In the case of disputes arising from contracts to be signed under the Bidding Law – especially those whose object is the construction of public works and infrastructure projects, where the level of complexity is known to be higher – one of the main advantages of dispute boards is that they can prevent the work from being halted or even prevented entirely due to technical disputes. This concern was expressed by the Federal Council of Justice in 2016, through statement No. 80 of the first Conference on Prevention and Out-of-Court Settlement of Disputes, which recommended "[the] use of dispute resolution committees, with the insertion of the respective contractual clause . . . for construction contracts or infrastructure works", in order to allow "the immediate resolution of conflicts arising in the course of the execution of contracts".

The legality of dispute boards, in the form provided for in article 3(3) of the Code of Civil Procedure,(6) was also confirmed by the Federal Council of Justice on this occasion, as was the appropriate binding of the parties to the decisions rendered by the commission until the competent judiciary or arbitral tribunal issues a new decision or confirms its original decision, if asked to do so by one of the parties.(7)


The introduction of panel discussions in the Bidding Law, besides being innovative at the federal level, is commendable, and follows a trend that had already been observed in the municipal and/or state spheres. Law No. 16,873/18, enacted in São Paulo and recently regulated by Decree No. 60,067/21, is an example of such a trend. This regulation allows parties involved in continuous contracts signed with the municipality to provide for dispute commissions as a way to prevent and resolve, practically and efficiently, any disputes that may arise during the relationship between the parties, so that the progress of the project does not have to be interrupted and due continuity in the execution of the contracts can thus be maintained.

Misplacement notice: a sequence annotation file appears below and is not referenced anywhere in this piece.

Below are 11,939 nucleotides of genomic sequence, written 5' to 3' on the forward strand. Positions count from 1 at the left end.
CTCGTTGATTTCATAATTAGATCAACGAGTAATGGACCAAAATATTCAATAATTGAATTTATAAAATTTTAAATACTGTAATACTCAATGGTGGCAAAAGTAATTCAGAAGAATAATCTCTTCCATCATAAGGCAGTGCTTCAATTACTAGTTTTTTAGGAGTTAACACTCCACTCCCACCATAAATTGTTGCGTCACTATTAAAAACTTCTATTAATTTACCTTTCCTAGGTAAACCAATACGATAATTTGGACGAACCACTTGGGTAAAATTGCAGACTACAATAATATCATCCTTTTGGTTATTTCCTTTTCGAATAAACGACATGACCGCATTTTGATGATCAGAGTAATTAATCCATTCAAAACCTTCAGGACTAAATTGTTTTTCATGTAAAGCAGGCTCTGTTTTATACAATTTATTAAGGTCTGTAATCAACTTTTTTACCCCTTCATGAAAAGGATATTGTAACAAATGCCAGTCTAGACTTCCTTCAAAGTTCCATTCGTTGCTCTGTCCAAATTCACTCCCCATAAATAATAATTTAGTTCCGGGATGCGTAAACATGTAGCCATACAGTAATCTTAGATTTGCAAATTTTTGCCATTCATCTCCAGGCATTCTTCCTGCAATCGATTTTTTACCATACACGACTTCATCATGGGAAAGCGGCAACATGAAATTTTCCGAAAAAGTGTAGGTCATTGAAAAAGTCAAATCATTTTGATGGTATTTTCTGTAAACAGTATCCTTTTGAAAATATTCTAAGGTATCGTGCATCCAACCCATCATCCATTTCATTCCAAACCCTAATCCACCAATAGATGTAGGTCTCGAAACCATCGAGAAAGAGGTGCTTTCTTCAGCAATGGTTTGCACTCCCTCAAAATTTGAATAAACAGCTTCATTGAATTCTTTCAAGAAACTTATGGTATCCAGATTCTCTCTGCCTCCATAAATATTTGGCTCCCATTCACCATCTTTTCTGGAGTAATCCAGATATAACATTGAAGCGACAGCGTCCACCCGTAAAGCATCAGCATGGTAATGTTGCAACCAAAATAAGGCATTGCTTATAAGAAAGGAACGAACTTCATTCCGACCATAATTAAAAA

Therefore, it can be said that the legislature considered, when drafting the Bidding Law, all developments regarding alternative means of dispute resolution in the public sphere – which, year after year, do not stop growing – and rightly included a specific chapter to address the matter. This provision, in addition to offering greater security to all involved, will certainly bring greater efficiency to companies interested in contracting with the public administration, given the speed and specificity that extrajudicial means can provide to stakeholders. The insertion of conflict resolution commissions highlights, above all, the legislature's continuous effort to consolidate the use of extrajudicial means of conflict resolution.

For further information on this topic please contact Leandro Felix, Gisela Ferreira Mation or Mateus Pires Zottarelli at Machado Meyer Advogados by telephone(+55 11 3150 7000) or email ([email protected], gm[email protected] or [email protected]). The Machado Meyer Advogados website can be accessed at


(1) Federal Law No. 14,133/21.

(2) Federal Law No. 8,666/93.

(3) Federal Law No. 10,520/02.

(4) Federal Law No. 12,462/11.

(5) These provisions follow what was discussed in Statement 19 of the first Administrative Law Conference, which highlights that "the controversies about the economic and financial balance of administrative contracts are part of the category of those relating to available property rights" and, therefore, the "appropriate extrajudicial means of prevention and resolution of disputes will be admitted, notified by conciliation, mediation, dispute resolution committee and arbitration".

(6) Set out No. 49: "Dispute Resolution Committees are a method of consensual settlement of conflict, as provided for in § 3 of Art. 3 of the Brazilian Code of Civil Procedure."

(7) Paragraph 76: "Decisions made by a Dispute Resolution Committee, when the contractors have agreed to their mandatory adoption, bind the parties to their compliance until the judiciary or the competent arbitral tribunal issue a new decision or confirm it, if they are provoked by the dissatisfied party."